All Irish urban areas now joined litter campaign

Ireland's business sector has strengthened its resolve to support the government's fight against litter as 26 new towns have now joined the Irish Business Against Litter (IBAL) campaign.

The IBAL Litter League 2005 will now see a total of 56 towns participating in its campaign. Minister of State at the Department of the Environment, Heritage and Local Government, Batt O'Keeffe, TD, welcomed the move and confirmed that the campaign would now cover all of Ireland's main urban areas.

Mr O'Keeffe said that his department would continue to co-sponsor the Litter League and work with IBAL to develop it even further.

"The increase in the number of participating towns is a very important step in the continuing development of the League in 2005 and beyond," he stated. "Litter is largely an urban problem, so increasing the number of towns is essential if the League is to develop to its full potential as a national model for tackling litter pollution."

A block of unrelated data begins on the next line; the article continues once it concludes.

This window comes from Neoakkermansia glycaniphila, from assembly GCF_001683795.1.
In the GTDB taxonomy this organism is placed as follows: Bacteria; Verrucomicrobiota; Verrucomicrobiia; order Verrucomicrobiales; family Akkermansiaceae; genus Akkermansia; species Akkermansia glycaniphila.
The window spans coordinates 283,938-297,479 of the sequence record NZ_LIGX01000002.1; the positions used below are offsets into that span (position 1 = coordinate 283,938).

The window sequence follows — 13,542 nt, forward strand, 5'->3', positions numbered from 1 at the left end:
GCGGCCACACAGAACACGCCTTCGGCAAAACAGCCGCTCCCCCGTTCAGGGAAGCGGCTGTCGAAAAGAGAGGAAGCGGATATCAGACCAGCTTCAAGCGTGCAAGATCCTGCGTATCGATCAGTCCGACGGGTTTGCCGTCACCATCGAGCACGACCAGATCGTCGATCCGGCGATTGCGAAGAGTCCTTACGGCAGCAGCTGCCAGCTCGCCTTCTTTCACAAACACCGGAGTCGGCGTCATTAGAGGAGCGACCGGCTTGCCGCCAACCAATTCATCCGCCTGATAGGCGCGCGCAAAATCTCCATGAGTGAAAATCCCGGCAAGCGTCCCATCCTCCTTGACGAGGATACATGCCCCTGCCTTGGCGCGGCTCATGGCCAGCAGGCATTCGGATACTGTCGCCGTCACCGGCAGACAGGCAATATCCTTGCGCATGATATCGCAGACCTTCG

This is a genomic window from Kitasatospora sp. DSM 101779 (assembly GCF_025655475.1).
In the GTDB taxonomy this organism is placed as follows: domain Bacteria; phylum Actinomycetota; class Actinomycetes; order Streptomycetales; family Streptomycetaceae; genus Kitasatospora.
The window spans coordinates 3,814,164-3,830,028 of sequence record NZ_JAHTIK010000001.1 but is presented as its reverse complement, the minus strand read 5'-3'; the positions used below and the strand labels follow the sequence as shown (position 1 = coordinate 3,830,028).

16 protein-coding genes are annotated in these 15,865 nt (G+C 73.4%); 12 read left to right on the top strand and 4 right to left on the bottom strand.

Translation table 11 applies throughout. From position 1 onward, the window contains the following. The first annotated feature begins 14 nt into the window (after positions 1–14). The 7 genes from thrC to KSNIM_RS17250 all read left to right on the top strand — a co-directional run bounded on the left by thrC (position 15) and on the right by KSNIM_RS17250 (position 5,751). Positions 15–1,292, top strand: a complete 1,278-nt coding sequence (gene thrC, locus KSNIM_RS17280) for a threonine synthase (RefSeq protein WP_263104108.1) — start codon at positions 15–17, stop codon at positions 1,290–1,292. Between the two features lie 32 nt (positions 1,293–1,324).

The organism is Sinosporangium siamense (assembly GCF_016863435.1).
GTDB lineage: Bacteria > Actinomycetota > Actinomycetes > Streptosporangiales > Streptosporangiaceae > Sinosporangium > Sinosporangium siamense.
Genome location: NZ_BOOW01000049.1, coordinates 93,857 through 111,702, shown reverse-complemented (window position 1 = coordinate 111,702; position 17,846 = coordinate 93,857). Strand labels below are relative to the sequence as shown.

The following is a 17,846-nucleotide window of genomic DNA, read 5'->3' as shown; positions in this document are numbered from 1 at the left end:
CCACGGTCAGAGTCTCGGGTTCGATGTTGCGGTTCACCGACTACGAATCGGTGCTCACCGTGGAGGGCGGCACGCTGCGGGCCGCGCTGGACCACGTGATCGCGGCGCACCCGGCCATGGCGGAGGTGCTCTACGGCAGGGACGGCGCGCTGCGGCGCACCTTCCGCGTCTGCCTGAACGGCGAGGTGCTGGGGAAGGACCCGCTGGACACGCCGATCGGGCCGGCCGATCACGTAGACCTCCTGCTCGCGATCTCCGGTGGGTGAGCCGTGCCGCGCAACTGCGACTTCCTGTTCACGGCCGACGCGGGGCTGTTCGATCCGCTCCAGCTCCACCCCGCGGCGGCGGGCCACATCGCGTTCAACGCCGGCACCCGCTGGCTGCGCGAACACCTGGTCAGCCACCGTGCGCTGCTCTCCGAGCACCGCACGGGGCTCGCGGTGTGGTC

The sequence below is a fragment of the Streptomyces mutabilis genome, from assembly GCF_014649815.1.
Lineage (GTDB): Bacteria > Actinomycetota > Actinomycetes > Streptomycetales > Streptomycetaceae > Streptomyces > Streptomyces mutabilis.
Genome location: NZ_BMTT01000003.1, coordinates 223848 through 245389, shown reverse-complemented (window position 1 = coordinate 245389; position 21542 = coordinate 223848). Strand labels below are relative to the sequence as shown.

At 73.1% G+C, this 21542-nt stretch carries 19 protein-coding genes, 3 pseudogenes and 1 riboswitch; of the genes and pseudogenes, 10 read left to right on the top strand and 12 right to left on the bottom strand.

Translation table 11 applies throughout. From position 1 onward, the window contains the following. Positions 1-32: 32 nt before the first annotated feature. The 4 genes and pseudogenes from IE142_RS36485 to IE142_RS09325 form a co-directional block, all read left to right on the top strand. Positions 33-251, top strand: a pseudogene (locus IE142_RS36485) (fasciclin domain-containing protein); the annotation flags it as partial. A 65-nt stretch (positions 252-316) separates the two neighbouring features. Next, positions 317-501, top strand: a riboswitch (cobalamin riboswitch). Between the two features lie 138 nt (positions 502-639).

Since the Litter League was first started in 2002, litter pollution levels have fallen by over 30% in Ireland's participating towns, and according to officials, the campaign has proven that consistent, long-term results can be reached when local authorities adopt effective litter management systems.

"We have seen fantastic achievements in a short space of time, but we must not become complacent." commented the Minister. "The expanded Litter League in 2005 presents local authorities with a greater challenge to improve their performances in tackling litter and build on the results already achieved."

Mr O'Keeffe added that he was also aware of IBAL's concern about the possible increase in litter pollution arising from the introduction of "pay by use" collection systems by local authorities, whereby householders dispose of their waste illegally rather than pay the appropriate waste collection charge.

However, he stated that he was confident this would not affect Ireland's improving waste management record: "The Irish public in general has responded responsibly to 'pay by use' systems and, as has been seen in our recent improved recycling experiences, are prepared to join the Race Against Waste."

Irish local authorities have been allocated €7 million from the Environment Fund to provide for dedicated environmental enforcement teams, helping them to take effective action to counter fly-tipping and the illegal dumping of household waste.

"It behoves us all to behave responsibly on this issue and to support our local authority's efforts in this area," Mr O'Keeffe concluded.

By Jane Kettle


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